The woman who tried to blow up the Cathedral

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A NEW show, which will be staged at the Island Arts Centre on Friday, May 3, will pay tribute to a Lisburn woman who fought to help secure voting rights for women during the Suffragette movement.

This is the story of the little known six month militant campaign by Ulster suffragists in 1914, amidst the home rule battle and Ulster Unionism’s determination to stick with the union.

Using a mix of new writing, original source and related material ‘Shrieking Sisters’ brings to life the fascinating characters and events around the Ulster Suffrage Movement between 1912–1914 and the struggle for votes for women.

Written by Maggie Cronin and Carol Moore and performed by Maggie Cronin, Carol Moore and Laura Hughes, this rehearsed reading of Shrieking Sisters is being performed in the Island Arts Centre on Friday May 3.

“Before researching the Ulster suffragettes I was unaware of a suffrage movement in the north, let alone a militant campaign,” said Maggie. “

“It’s a fascinating story of bravery, persistence, perseverance and stubborn determination of women who were prepared to serve prison sentences and go on prolonged thirst and hunger strikes to achieve the vote and they need to be written back into the history books. Mrs Lilian Metge and the three other accused women proved their metal at the two court hearings in Lisburn, disrupting proceedings by shouting and attempting to leave the court with Lilian announcing “For five years I have used every constitutional means to enable women to obtain the vote and you would not listen! It is you men that have made us militant.”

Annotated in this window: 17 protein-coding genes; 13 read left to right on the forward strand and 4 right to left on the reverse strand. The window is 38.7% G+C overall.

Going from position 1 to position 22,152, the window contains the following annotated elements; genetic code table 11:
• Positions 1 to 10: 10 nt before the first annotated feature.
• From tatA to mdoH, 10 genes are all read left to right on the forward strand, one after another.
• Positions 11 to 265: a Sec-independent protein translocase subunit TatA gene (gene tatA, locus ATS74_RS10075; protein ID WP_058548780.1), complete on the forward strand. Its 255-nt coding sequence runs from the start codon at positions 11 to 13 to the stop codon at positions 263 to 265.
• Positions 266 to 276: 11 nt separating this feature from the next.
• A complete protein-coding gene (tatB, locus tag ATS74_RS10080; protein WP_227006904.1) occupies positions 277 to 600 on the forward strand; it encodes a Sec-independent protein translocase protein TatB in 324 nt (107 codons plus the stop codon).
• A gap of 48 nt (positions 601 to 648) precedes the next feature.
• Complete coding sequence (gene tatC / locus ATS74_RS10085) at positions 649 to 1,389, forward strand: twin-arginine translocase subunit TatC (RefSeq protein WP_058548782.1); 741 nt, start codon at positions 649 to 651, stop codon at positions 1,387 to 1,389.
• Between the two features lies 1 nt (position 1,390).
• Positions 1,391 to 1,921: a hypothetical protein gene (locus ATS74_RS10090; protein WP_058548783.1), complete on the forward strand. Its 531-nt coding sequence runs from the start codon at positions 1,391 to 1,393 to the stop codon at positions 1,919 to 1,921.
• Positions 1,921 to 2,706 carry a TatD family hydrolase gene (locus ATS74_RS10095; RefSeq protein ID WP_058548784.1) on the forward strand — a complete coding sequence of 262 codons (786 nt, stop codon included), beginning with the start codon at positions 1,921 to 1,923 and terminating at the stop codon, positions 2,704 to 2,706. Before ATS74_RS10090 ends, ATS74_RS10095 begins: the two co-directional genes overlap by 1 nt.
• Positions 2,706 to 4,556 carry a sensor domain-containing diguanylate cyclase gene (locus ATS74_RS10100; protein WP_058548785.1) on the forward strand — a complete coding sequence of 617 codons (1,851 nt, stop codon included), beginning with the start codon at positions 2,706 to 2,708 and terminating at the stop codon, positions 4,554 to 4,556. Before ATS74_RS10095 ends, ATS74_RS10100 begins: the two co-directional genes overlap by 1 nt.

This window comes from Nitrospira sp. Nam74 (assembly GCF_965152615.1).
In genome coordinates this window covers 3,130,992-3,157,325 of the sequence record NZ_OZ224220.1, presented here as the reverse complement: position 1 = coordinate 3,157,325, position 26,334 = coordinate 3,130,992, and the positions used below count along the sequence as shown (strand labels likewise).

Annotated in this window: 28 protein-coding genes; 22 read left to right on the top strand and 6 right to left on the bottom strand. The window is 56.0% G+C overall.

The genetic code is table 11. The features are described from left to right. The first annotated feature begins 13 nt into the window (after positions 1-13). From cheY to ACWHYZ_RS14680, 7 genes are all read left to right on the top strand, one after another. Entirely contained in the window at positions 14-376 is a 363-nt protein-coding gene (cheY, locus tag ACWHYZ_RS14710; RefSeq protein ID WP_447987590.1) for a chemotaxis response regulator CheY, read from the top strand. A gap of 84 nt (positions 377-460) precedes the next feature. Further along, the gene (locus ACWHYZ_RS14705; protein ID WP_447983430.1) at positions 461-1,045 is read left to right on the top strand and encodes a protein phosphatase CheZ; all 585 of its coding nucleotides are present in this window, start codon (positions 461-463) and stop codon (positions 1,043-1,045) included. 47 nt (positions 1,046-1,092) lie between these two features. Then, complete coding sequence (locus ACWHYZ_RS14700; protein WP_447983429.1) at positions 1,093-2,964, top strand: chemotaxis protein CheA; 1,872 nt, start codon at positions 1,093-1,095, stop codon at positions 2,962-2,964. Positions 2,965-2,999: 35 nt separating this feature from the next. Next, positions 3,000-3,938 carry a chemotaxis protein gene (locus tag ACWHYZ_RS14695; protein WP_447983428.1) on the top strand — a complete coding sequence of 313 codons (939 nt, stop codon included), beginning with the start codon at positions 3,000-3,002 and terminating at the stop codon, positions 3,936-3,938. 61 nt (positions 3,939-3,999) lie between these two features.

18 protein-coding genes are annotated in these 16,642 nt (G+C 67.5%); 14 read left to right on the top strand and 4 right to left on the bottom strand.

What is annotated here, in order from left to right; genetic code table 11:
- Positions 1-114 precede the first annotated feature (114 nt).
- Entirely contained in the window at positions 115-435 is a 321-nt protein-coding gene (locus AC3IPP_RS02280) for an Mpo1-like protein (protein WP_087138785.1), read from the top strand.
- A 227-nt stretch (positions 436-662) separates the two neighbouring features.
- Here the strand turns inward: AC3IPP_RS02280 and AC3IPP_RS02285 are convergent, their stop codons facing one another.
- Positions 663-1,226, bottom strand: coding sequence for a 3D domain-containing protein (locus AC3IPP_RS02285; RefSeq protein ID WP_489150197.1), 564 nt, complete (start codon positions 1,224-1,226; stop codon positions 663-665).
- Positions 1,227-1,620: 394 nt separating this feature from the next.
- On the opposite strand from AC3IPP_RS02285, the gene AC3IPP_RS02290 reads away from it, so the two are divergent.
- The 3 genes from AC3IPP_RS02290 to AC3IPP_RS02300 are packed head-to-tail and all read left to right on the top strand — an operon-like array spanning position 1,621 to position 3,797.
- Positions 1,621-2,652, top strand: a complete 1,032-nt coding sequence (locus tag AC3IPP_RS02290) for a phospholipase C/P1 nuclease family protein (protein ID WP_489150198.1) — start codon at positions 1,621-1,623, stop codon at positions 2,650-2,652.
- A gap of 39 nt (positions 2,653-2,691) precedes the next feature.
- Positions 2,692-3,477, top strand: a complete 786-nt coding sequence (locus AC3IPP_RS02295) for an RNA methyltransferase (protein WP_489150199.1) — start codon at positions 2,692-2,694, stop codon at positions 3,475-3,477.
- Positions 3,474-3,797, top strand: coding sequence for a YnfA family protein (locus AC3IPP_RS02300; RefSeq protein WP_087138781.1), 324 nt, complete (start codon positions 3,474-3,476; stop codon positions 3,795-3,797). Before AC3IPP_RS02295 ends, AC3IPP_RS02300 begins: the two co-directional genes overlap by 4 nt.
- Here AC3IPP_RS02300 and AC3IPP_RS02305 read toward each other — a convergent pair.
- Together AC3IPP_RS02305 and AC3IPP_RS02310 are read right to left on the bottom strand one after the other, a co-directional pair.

Although it began as something of a middle class movement, suffragettes attempted to share their message at big open air meetings in places like Ormeau Park, Carlisle Circus and Methodist College, the Grand Opera House and the Ulster Hall.

They also stood outside factory gates, trying to enlist the support of the mill workers and attempting to bring together unionist and nationalist women.

Notable figures in the Ulster movement were Margaret McCoubrey, a Scot married to an Irish trade unionist from the Ormeau Road, Dr Elizabeth Bell who attended suffragists on hunger strike, Margaret Robinson and Lilian Metge from Lisburn, a moderate, turned militant, who was jailed for her part in an attack on Lisburn Cathedral. Lilian Metge was descended from a prosperous Quaker family.

Her father, Richard Cambridge Grubb came from, Co. Tipperary and married Harriet Richardson, daughter of Jonathon Richardson who was MP for Lisburn in the 1850s.

Lilian married R.H. Metge from Co. Meath, but on his death in 1900, Lilian found herself widowed before the age of 30. Despite her establishment links with a grandfather an MP and a husband a lawyer she became an activist in the movement founding the Lisburn Suffrage Society.

She lived in Seymour Street, a short distance from Lisburn Cathedral and along with three other women attempted to blow up Lisburn Cathedral in the early hours of August 1, 1914.

To hear more of this fascinating story, don’t miss the ‘Shrieking Sisters’ at the Island Arts Centre on May 3. Tickets are on sale now from the Box Office on 9250 9254.